Prominent Republicans are complaining Senate Minority Leader Mitch McConnell (R-Ky.) gave Democrats an out in the contentious debt ceiling debate.
Their grumbling hasn’t subsided since McConnell revealed details of the deal to the Senate Republican Caucus. Insiders say that disappointment with their usually savvy leader was palpable.
As The Hill reports:
One GOP senator said “you could hear a pin drop” when McConnell shared the details of his plan to allow Democrats to raise the debt ceiling to “a fixed number” without having to undergo the arduous process of amending the 2022 budget resolution and holding multiple time-consuming vote-a-ramas on the Senate floor.
Sen. Kevin Cramer (R-N.D.) said some of his GOP colleagues were thrown for a loop because 46 Senate Republicans signed a letter in August warning Schumer they “will not vote to increase the debt ceiling, whether that increase comes through a stand-alone bill, a continuing resolution, or any other vehicle.”
Cramer at least partially defended McConnell’s actions. By forcing Democrats to vote on the debit ceiling in December vulnerable senators will be on the record. That’s something Senate Majority Leader Chuck Schumer (D-N.Y.) wanted to postpone until after the midterms.
Folding to the Democrats?
However, former President Trump, who firmly retains control of the Republican Party, bashed the deal. Trump said McConnell “had all the cards” but accused him of folding to the Democrats. There are other downsides in the eyes of conservative Republicans as well.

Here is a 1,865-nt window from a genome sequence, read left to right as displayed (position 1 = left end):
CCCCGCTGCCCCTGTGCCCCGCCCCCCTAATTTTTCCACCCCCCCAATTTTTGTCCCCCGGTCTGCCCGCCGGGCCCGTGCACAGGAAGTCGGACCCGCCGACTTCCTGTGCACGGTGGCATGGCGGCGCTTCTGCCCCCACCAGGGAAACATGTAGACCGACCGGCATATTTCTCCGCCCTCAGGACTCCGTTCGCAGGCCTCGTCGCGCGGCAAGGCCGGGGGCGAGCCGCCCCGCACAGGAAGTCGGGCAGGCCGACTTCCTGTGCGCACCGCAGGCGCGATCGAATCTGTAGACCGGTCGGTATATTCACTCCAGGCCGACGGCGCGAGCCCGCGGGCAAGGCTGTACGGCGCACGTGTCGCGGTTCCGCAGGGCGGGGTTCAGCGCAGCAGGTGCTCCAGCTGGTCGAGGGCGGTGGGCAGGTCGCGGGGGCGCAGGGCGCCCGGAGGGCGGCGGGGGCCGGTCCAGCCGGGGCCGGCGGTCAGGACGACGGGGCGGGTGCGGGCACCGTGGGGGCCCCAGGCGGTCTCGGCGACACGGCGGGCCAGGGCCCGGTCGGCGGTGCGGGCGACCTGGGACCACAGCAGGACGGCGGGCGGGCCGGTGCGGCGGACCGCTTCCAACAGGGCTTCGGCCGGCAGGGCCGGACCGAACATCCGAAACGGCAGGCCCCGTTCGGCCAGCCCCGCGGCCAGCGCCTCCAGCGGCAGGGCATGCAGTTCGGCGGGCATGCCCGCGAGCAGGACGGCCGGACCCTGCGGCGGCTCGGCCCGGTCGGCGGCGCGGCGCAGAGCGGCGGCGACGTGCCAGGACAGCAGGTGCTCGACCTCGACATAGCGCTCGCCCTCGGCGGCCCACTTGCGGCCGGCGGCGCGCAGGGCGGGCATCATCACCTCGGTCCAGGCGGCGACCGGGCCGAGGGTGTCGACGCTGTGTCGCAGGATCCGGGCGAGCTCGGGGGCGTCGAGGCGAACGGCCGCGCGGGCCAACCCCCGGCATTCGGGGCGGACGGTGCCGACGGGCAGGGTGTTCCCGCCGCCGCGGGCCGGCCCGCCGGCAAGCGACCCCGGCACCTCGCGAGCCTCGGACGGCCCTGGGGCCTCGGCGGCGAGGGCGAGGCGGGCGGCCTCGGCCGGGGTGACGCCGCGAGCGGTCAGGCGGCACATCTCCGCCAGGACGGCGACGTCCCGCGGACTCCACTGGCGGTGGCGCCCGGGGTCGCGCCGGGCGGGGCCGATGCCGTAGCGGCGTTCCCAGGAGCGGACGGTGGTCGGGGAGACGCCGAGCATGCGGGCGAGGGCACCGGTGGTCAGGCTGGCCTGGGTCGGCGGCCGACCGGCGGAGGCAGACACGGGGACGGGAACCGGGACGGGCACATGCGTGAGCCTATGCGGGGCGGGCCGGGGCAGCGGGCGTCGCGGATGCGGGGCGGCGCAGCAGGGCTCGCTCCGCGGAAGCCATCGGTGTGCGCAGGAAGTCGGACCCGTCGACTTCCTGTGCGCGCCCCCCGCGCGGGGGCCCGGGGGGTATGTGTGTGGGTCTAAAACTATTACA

The Hill continues:
Republicans have said for months that they would not provide any assistance to Democrats in raising the debt limit, especially since Democrats are working on a $3.5 trillion human infrastructure package that would raise taxes by hundreds of billions of dollars.
At least 10 Republicans need to vote for the procedural motion to pave the way for legislation that would raise the debt limit by $480 billion, which is enough to cover the U.S. government’s financial obligations until Jan. 3.
The Key Moment
After a day of uncertainty, McConnell persuaded 11 members of his caucus to break the 60-vote filibuster threshold. Their support moved the final vote on the debt limit increase to the Senate floor. The measure cleared the Senate 50-48, with two Republicans absent for the vote.
The bill now goes to the Democratic-controlled House of Representatives. Without delay, Speaker Pelosi wrote her colleagues, saying she may recall them from their recess to Washington for a vote. President Biden has confirmed he will sign the bill.
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